photo of a holy grail in a cave

The Holy Grail … King Arthur sought it (long before Monty Python) as did Indiana Jones in the Last Crusade.  The Holy Grail is a mythical artifact synonymous with a treasure that is sought by all who accept the quest before them.  In the Bankruptcy realm, the ‘treasure’ that you seek when you file a bankruptcy case is a Discharge Order.  A Discharge Order is the Bankruptcy Court’s way of giving you a fresh start, effectively telling you that you are done with your case, and you no longer owe most if not all of your unsecured debt.

Unsecured debts are debts such as credit card debt, payday loans, and medical bills.  They are “unsecured” because they don’t have anything to “secure” the debt, such as a house or car.   Mortgages on a house and car loans are discharged as well unless the debt is reaffirmed.  Debts that are not discharged usually include Domestic Support Obligations, like child support or alimony, most taxes and federally guaranteed student loans, and debts procured by fraud.

While it seems like a lot of debt is not discharged, the truth is that most people who file for bankruptcy don’t owe much in the way of debt that cannot be discharged.  Once you get your Discharge Order, you are not legally obligated to pay any of the unsecured debts that you owed at the time you filed, ever!  Even if you inadvertently failed to list a creditor.

Failure to list a creditor does not automatically render that debt non-dischargeable.  As long as the creditor has not suffered some sort of prejudice by not being able to file a claim or a complaint alleging fraud, the debt is still discharged.  If you file bankruptcy and realize a year or two later that you forgot to list someone, don’t panic.  Just notify the creditor of your bankruptcy case and then notify your bankruptcy attorney in case the creditor continues to harass you.  In most instances, the creditor will stop any further collections.  If the creditor has a basis for pursuing fraud or missed an opportunity to file a claim, then you may have to work something out with the creditor to avoid additional litigation.

The bottom line is that if you and your attorney do everything right, you should get a Discharge Order.    You need to follow all the rules in the Bankruptcy Code, complete a required Credit Counseling course and a Financial Management Course, and, most importantly, be honest.  You are required to disclose “list” every company or person you owe (“all creditors”) and everything you own (“all assets”).   The purpose of the bankruptcy laws is to allow the “honest but unfortunate” Debtor to get a fresh start.  If you don’t follow all of the rules or don’t disclose something, you could be denied a discharge. That is why it is so important to tell your attorney everything about your financial situation.  Even if you don’t think it is important.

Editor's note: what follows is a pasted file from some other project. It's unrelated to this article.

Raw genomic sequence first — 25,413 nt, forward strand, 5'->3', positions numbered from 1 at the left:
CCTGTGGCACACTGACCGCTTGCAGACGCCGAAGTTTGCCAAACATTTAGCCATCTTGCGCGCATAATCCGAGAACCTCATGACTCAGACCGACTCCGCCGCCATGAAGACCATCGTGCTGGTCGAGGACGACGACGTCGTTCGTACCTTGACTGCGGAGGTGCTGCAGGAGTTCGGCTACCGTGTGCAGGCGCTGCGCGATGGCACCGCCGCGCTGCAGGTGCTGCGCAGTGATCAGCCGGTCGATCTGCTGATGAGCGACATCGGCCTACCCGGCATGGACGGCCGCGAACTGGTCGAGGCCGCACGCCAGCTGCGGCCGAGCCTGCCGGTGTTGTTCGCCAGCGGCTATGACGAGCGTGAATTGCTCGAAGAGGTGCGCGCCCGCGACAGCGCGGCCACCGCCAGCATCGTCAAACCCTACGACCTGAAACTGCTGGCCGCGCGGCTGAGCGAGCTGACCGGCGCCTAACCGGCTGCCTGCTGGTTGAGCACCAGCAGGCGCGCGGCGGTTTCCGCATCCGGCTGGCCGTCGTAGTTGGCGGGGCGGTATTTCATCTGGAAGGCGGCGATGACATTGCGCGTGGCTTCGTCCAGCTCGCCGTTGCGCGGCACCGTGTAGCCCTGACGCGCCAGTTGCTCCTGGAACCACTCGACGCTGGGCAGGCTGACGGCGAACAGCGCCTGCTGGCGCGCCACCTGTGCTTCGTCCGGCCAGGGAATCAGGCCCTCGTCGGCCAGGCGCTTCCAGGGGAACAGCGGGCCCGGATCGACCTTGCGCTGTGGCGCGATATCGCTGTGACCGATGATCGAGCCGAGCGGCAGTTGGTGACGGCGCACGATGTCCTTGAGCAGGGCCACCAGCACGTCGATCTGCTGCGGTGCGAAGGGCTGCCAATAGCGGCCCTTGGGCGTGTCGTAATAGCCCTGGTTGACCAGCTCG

While the Discharge Order maybe your “Holy Grail”, it may not necessarily be the end of the case.  If the trustee finds assets to sell, the trustee could continue to liquidate those assets and use the proceeds to pay a portion of your debts, even though you are relieved from your debts.  Most Debtors use exemptions to protect their assets, in which case, the trustee will file a no-asset report.  Therefore, most Chapter 7 Bankruptcy cases end with the Discharge Order.

When will I get my Discharge Order?

In a Chapter 7 case, an individual can get a Discharge Order within about 3 months of filing the case.  In a Chapter 13 case, an individual can get a Discharge Order after making all required plan payments pursuant to a plan confirmed by the bankruptcy court.  The Chapter 13 Discharge Order typically occurs 3 to 5 years after filing depending upon the length of the plan term.

Who can’t get a Discharge Order?

Corporations cannot get a Discharge Order in Chapter 7.  Corporations can only receive a discharge in a confirmed Chapter 11 plan that is substantially consummated.  Individuals who are found to have committed fraud by lying on their bankruptcy petition cannot get a Discharge Order.

Also, a person cannot file another Chapter 7 within 8 years of the bankruptcy filing that resulted in a Chapter 7 Discharge Order.  You can file a Chapter 13 after filing a Chapter 7, but you cannot obtain a Discharge Order in that Chapter 13 case if it is filed within 4 years of the prior Chapter 7 filing date.  So, it is extremely important that you tell your attorney about any and all prior bankruptcies that you may have filed before seeking to file another bankruptcy case.  The timing of your prior case will be crucial in determining whether and when you should file another case.

If you are struggling to pay your debts and concerned about the future welfare for you and your family, it is important that you seek the advice of a bankruptcy lawyer to ensure that your assets are protected and the debts you seek to eliminate are dischargeable.  Our attorneys have been assisting consumers and business owners with bankruptcy matters for over 25 years.  If you are considering filing for bankruptcy, please consider contacting the Nomberg Law Firm.  Our office number is 205-882-5005.

Steven D. Altmann has been a lawyer for more than 25 years. Steve has earned an AV rating from Martindale-Hubbell’s peer-review rating and was recently named a Super Lawyer and Top Attorney by Birmingham Magazine in the area of Bankruptcy Law.

We are a Federal Debt Relief Agency. We help people file for bankruptcy relief under the U.S. Bankruptcy Code.


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Steve Altmann has been assisting consumers and business owners with bankruptcy matters for more than 27 years. 

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